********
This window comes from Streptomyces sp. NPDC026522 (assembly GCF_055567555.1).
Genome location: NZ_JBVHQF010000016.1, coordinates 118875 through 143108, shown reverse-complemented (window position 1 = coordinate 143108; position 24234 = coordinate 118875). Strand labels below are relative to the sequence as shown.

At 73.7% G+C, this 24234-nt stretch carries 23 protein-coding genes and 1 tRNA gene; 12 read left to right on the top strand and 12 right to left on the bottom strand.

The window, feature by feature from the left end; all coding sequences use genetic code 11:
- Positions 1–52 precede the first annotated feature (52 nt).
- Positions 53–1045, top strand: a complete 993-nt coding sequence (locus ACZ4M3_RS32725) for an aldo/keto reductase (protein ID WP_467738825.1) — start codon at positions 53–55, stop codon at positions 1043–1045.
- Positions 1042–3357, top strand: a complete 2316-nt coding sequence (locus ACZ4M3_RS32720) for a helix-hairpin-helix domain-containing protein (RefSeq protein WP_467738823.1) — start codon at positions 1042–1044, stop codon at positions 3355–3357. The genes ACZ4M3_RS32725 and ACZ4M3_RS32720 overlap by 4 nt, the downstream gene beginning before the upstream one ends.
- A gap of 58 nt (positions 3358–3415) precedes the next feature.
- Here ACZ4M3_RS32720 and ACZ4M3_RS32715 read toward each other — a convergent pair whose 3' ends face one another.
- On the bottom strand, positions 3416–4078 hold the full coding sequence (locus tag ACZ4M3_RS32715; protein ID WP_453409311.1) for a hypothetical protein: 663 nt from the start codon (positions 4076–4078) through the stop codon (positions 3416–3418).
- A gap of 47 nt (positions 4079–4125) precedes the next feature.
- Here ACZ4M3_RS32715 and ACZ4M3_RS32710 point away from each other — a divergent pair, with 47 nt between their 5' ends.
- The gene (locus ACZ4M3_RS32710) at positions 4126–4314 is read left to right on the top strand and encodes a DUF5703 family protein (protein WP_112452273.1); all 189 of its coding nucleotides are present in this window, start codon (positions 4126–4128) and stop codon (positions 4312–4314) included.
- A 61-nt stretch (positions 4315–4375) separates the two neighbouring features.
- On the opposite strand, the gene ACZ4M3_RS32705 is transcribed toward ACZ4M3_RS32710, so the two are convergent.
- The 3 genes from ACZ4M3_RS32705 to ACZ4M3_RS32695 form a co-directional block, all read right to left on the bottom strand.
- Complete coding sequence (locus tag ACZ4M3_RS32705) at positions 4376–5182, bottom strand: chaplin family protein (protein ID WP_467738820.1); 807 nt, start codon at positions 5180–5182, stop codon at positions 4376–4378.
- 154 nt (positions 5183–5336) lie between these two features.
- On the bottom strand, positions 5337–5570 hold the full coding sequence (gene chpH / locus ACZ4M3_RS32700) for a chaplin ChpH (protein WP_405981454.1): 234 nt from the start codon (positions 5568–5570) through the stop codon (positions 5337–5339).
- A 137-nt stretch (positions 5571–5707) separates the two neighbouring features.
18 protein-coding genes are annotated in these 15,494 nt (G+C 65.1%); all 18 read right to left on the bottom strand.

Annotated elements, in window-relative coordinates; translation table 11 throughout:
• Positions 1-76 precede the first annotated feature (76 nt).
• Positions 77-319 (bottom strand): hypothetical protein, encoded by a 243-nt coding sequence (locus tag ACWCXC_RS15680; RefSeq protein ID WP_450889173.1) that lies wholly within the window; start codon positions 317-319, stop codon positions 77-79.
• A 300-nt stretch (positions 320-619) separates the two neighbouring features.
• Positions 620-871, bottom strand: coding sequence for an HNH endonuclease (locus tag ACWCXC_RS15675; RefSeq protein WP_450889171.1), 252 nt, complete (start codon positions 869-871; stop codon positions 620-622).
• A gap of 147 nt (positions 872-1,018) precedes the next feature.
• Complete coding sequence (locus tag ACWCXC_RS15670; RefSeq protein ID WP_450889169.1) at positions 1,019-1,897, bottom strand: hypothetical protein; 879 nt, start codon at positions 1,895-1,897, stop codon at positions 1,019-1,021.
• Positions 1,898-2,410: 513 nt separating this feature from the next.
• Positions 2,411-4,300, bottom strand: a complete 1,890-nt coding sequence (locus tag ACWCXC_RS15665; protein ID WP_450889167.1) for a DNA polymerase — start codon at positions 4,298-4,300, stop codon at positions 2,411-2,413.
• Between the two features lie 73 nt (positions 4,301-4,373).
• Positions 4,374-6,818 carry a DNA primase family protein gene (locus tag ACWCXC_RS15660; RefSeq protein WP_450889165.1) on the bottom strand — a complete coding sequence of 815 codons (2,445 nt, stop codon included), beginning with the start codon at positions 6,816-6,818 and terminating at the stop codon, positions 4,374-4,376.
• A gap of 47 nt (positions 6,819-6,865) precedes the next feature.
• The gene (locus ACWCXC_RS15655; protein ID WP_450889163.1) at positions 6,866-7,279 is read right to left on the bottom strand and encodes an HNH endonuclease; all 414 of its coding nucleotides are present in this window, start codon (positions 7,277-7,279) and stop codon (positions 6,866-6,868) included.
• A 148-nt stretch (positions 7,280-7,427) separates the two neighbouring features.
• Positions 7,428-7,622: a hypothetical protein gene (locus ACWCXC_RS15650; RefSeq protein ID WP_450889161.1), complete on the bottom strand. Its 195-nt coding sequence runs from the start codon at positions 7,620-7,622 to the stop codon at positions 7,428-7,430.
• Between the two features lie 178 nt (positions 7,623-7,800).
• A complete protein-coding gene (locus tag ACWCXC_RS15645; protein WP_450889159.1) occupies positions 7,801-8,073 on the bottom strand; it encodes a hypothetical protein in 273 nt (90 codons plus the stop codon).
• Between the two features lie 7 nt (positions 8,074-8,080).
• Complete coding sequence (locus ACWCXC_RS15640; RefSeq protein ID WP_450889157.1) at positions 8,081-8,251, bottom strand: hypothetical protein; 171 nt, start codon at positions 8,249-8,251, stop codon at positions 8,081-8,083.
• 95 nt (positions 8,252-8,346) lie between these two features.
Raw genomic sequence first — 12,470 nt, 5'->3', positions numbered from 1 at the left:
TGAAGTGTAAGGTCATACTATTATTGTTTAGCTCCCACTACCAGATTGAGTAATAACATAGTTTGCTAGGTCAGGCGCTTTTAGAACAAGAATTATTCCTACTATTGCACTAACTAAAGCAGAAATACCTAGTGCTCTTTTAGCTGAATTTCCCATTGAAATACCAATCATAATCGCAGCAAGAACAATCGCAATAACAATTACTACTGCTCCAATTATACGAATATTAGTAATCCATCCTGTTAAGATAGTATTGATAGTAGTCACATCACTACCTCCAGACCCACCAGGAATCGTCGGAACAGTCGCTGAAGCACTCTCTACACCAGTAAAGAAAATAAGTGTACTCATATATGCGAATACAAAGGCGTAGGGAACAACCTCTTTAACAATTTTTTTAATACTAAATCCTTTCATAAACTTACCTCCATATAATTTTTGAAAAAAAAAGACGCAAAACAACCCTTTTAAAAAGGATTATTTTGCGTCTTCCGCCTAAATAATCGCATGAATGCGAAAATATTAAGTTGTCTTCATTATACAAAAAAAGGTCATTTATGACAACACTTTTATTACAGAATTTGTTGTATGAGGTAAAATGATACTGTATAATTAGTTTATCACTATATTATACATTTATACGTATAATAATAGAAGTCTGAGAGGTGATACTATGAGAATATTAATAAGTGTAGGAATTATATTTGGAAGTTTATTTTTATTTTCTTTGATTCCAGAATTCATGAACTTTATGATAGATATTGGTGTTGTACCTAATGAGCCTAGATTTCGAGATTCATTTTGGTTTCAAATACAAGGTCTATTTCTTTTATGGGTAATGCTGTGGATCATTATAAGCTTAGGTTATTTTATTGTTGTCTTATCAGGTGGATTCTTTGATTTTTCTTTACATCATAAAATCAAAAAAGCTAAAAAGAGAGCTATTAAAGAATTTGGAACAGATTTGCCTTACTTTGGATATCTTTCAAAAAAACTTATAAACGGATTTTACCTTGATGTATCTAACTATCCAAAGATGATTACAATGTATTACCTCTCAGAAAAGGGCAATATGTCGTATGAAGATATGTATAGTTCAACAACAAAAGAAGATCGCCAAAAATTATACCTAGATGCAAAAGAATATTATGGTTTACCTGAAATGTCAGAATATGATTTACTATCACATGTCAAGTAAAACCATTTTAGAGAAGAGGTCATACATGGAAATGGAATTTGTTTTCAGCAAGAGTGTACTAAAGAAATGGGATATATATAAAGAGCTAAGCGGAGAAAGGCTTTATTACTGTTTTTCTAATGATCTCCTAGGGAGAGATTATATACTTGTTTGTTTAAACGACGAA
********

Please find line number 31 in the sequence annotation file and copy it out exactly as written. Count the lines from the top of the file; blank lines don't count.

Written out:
• Between the two features lie 73 nt (positions 4,301-4,373).